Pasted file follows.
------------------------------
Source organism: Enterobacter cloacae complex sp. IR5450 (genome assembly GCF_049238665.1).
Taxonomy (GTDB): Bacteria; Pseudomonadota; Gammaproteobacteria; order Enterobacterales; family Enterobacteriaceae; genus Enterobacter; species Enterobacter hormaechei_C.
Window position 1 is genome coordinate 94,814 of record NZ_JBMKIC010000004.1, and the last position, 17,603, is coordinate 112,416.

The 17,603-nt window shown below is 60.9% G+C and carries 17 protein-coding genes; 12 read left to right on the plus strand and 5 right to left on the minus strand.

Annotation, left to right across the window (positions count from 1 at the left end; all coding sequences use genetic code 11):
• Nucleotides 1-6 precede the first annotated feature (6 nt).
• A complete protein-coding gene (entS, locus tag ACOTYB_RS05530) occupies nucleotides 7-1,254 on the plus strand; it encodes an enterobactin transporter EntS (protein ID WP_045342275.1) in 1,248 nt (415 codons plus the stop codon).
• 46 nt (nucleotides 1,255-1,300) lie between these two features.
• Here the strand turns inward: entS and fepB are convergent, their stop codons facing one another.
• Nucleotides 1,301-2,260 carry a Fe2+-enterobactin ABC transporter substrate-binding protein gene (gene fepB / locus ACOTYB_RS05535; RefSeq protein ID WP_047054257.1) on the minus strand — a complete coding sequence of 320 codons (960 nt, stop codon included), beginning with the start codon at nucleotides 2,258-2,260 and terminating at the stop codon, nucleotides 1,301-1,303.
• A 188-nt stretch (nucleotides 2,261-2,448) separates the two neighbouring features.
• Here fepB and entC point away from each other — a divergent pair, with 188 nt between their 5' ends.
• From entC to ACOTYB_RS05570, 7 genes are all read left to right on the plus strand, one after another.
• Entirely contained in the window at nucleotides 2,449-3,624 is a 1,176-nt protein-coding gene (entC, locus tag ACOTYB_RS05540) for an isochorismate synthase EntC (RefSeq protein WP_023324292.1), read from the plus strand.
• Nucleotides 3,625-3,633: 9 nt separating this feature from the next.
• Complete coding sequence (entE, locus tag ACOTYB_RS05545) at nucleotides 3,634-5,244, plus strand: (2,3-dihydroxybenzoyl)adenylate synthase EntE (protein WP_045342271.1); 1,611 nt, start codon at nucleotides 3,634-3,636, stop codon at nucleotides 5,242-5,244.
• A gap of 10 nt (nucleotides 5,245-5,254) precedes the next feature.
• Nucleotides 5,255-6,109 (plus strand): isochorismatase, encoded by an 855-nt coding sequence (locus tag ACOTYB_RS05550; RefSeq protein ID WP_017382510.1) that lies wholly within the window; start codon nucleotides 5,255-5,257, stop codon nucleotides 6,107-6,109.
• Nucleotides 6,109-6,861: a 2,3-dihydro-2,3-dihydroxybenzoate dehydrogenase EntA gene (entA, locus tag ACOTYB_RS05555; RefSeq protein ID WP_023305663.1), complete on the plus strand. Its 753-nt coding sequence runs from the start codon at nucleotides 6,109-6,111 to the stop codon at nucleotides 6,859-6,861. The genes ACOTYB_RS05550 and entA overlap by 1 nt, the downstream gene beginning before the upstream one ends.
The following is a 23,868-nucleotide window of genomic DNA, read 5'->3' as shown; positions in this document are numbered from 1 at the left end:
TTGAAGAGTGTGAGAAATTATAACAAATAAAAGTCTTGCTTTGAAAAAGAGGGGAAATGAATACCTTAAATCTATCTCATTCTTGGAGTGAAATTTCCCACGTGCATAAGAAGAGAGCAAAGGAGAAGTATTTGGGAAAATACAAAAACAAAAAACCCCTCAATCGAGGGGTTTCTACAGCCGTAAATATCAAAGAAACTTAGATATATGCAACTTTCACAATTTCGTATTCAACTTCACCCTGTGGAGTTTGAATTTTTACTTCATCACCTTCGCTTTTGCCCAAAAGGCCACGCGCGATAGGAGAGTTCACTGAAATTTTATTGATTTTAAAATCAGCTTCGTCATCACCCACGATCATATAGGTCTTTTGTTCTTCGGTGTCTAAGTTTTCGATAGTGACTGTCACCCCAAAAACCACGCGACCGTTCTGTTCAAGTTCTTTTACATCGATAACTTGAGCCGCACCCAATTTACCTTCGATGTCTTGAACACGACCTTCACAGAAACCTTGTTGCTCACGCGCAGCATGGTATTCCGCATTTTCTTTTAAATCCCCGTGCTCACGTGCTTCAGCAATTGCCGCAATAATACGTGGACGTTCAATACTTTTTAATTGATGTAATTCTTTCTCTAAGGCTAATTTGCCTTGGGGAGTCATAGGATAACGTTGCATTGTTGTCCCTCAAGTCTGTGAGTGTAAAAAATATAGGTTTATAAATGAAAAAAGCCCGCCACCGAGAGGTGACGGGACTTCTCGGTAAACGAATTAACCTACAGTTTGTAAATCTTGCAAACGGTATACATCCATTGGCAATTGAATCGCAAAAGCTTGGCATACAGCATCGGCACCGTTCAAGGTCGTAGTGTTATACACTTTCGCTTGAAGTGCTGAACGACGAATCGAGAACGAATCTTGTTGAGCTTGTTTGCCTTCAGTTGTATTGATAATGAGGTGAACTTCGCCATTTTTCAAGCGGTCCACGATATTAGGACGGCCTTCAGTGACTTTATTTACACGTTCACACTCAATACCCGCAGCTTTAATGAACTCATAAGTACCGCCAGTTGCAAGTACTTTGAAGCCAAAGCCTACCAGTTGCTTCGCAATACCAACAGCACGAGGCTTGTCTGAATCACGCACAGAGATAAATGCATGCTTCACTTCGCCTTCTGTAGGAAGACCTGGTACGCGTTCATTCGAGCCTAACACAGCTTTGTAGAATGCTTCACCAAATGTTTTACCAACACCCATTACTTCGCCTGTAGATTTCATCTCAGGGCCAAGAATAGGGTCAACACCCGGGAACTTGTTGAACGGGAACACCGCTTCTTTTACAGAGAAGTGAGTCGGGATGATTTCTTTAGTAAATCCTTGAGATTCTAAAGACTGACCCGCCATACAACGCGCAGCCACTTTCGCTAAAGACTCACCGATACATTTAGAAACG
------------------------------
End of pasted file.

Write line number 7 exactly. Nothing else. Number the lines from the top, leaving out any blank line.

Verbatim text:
• A complete protein-coding gene (entS, locus tag ACOTYB_RS05530) occupies nucleotides 7-1,254 on the plus strand; it encodes an enterobactin transporter EntS (protein ID WP_045342275.1) in 1,248 nt (415 codons plus the stop codon).